Harnessing the power of the sea
Experience gained within the established wind energy sector can be applied to ocean energy systems, in particular, highlighting the importance of building in reliability at a component and system level, says Phil Burge.
The goal for the maintenance of wind turbines has been to set in place a series of procedures that will increase efficiency by preventative measures. The aim of these procedures is to enable operators to minimise maintenance costs and maximise turbine availability, protect profits for operators and provide the rest of us with a supply of renewable, reliable energy. There is now great potential to apply some of this knowledge and experience to another burgeoning sector of the renewable energy industry where turbines are utilised and truly maximise the performance and reliability of ocean energy systems.
Globally, there are currently around 150 technology concepts in wave and 100 in tidal being developed; however this is still early days and only 10 to 15 of these concepts have progressed to an advanced prototype stage. The market today consists of first full-scale prototypes, with first small-scale farm installations in the planning phase. From 2020 onwards, it is expected that the industry will achieve commercialisation with arrays comprising hundreds of units deployed worldwide.
There are two main groups involved in this development; those that could be described as testing their devices in the 'bath tub' with a great need for venture capital, and the large OEMs and power companies that provide it by taking equity stakes in the companies they believe will be the future market leaders. For the manufacturers and providers of turbine components, the on-going task is to evaluate the different technologies and provide products and services that reduce the total cost of energy. The market demands that the technology performs reliably between maintenance interventions for up to five years and, even then, maintenance must be handled efficiently and with speed to keep cost at a minimum.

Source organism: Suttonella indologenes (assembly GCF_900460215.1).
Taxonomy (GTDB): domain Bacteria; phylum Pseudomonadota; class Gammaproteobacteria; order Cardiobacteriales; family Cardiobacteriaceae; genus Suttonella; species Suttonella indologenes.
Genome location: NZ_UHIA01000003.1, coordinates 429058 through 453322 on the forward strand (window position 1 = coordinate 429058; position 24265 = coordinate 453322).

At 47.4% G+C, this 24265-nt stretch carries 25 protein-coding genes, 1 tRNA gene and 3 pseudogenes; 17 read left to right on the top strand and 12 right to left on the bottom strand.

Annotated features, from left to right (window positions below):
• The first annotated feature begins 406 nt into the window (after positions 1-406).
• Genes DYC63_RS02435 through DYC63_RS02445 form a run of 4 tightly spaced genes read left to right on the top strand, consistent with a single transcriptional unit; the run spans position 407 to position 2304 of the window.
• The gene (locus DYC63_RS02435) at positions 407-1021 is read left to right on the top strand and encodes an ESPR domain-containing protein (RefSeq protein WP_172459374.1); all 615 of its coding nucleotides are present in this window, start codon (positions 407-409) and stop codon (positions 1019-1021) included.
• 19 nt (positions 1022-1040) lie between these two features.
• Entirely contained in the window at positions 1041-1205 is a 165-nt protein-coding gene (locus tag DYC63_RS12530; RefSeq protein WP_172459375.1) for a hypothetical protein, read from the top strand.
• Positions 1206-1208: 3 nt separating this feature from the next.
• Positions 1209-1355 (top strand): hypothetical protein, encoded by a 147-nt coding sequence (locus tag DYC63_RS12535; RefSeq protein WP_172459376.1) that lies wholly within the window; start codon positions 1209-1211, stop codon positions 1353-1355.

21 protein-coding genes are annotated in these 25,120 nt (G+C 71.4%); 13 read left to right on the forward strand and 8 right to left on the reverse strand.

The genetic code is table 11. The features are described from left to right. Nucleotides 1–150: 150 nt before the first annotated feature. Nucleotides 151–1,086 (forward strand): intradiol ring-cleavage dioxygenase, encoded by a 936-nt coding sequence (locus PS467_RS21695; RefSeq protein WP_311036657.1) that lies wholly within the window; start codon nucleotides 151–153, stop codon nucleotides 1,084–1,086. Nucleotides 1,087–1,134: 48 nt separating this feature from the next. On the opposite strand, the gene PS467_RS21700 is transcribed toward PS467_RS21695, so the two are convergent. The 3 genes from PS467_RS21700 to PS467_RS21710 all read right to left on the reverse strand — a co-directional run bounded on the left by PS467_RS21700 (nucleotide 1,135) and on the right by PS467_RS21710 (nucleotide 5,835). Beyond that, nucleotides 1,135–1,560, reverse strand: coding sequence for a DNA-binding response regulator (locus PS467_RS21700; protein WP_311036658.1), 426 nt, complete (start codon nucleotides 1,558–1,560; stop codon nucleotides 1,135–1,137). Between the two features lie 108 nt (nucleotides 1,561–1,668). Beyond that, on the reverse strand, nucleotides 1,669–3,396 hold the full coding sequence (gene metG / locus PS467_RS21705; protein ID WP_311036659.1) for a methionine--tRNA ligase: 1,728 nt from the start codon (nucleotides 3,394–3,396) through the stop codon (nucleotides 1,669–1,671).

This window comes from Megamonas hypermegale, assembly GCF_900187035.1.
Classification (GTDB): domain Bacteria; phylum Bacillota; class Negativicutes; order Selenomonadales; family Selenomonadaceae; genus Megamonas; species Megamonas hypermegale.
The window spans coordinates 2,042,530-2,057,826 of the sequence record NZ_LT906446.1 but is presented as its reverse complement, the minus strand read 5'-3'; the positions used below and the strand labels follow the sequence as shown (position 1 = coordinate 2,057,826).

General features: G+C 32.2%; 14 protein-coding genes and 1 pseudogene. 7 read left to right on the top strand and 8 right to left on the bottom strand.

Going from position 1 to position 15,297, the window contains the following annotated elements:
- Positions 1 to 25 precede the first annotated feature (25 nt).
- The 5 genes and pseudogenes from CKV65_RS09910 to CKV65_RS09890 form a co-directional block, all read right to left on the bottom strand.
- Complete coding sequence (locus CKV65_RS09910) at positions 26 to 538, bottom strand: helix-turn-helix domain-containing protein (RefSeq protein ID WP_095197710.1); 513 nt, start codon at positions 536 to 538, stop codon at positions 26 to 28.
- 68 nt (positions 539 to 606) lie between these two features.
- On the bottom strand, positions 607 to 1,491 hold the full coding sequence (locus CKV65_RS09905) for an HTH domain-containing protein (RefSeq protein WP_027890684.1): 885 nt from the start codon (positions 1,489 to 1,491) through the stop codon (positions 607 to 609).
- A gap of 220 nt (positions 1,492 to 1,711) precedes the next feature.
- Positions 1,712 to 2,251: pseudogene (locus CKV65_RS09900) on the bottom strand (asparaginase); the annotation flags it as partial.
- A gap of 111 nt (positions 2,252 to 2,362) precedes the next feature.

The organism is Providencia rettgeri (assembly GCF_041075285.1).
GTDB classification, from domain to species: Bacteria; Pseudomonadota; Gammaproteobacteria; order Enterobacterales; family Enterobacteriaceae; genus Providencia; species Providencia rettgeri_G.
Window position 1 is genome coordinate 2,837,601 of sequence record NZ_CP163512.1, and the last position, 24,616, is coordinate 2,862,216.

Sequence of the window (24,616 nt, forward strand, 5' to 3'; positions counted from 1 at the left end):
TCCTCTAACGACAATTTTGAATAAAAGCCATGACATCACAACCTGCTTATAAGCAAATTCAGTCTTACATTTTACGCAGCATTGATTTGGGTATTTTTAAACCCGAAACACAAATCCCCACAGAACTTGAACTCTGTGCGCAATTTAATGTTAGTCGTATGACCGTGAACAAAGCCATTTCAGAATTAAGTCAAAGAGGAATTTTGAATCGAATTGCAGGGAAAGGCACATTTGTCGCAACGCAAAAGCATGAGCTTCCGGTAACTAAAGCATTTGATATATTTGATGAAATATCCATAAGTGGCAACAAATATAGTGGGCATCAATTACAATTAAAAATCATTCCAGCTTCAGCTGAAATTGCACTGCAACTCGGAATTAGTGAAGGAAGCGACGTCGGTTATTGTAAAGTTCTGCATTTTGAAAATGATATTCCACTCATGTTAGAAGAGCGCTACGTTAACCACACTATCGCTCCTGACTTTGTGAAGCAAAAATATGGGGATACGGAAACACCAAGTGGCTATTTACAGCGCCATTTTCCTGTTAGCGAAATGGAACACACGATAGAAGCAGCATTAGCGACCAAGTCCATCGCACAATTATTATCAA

Development in bearing design to meet the needs of the wind industry has had to address the handling of minimal load conditions and quick acceleration and deceleration. These conditions can cause conventional bearings to suffer smearing due to high levels of wear, potentially leading to bearing failure. New high-capacity cylindrical roller bearings are therefore optimised with the addition of an inner ring cage guidance mechanism and a lower weight brass cage, for low inertia of the roller set.
Harsh environmental conditionsSKF High Endurance Slewing Bearings, with enhanced sealing capabilities and redesigned internal geometry, offer increased resistance to harsh environmental conditions in both wind and ocean energy. The SKF High Endurance Slewing Bearing was developed to meet the challenges of extreme weather, heavy loads, remote locations and increasingly powerful designs - just a few of the operational challenges affecting turbines. Featuring enhanced sealing capabilities and redesigned internal geometry, this next-generation bearing can help increase turbine reliability while reducing operating and maintenance costs.
The new internal bearing geometry in the cage and raceways reduces friction and increases turbine and pitch control performance. A new, polyurethane-based seal material can provide better resistance to ozone, UV and salt water, reducing wear and providing longer service life than traditional nitride-based sealing solutions. The seal design is less sensitive to ring deformation during operation, reducing grease leakage and water ingress to help improve robustness and lower maintenance costs.
By pooling the knowledge already gained from the marine, wind, oil and gas, and hydroelectric industries a range of wave and tidal solutions are being developed, from plain bearings to seals and condition monitoring. These solutions are already making significant improvements to the performance of ocean energy systems, protecting profits, boosting efficiency and supporting sustainability for us all.
Other News from SKF (UK) Ltd
Latest news about Rotary bearings